court concluded that "a landlord may, incident to 11 NOT FOR PUBLICATION IN WEST'S HAWAI#I REPORTS AND PACIFIC REPORTER a summary possession action, seek attorneys' fees attributable to the summary possession action which are in addition to any fees recovered under HRS § 607–14."
P.2d at 619. The court further held, however, that an award of attorneys' fees on this dual basis should not result in a double recovery of fees and the trial court must designate the specific amount awarded pursuant to each of the distinct remedies.
Id. Here, although the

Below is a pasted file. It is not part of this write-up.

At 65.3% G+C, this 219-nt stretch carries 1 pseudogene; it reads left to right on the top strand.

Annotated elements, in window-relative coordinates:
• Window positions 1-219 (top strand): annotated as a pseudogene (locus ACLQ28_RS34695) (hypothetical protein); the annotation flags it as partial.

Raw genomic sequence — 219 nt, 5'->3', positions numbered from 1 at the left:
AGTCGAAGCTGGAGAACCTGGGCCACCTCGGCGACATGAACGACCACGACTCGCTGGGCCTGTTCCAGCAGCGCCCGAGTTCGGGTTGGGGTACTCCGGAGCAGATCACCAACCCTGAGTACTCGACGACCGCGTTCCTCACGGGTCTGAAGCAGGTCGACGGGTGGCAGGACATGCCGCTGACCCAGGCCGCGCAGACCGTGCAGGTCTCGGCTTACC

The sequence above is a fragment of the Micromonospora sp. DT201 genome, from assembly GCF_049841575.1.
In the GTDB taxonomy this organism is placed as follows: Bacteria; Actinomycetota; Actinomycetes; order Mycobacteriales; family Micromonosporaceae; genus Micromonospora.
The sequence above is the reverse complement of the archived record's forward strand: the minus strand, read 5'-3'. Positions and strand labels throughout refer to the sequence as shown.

October 11, 2016 Order clearly stemmed from the summary possession cause of action, neither the motion for attorney's fees granted in that Order or the Order itself designate or otherwise state that all or any specific amount of the attorney's fees awarded therein were awarded for obtaining a writ of possession. Nor does the Order state any authority supporting the award in this case of attorneys' fees attributable to the summary possession action, separate from any fees recoverable under HRS § 607–14 (and subject to the statutory cap).9 Accordingly, we conclude that the District Court's award of $11,335.60 in attorney's fees and costs must be vacated and remanded to the District Court for (1) specification of the authority supporting an award in this case of attorneys' fees attributable to the summary possession action, separate from any fees recoverable for the collection on unpaid rent under HRS § 607–14, and (2) designation of the specific amounts awarded with 9 We note that the statute relied on in Forbes, HRS § 666-14, does not appear to apply in this case. 12 NOT FOR PUBLICATION IN WEST'S HAWAI#I REPORTS AND PACIFIC REPORTER respect to each ground, to guard against (a) possible duplicative awards or (b) an excess award of attorney's fees for services related to the recovery of damages pursuant to HRS § 607-14, if no authority exists supporting a separate award in this case of attorneys' fees attributable to the summary possession action. (4) Appellants contend that the District Court erred in limiting witness testimony and the amount of time afforded for their witnesses to testify. The supreme court has held: A trial court has discretion to set reasonable time limits for trial. Doe v. Doe, 98 Hawai#i 144, 155,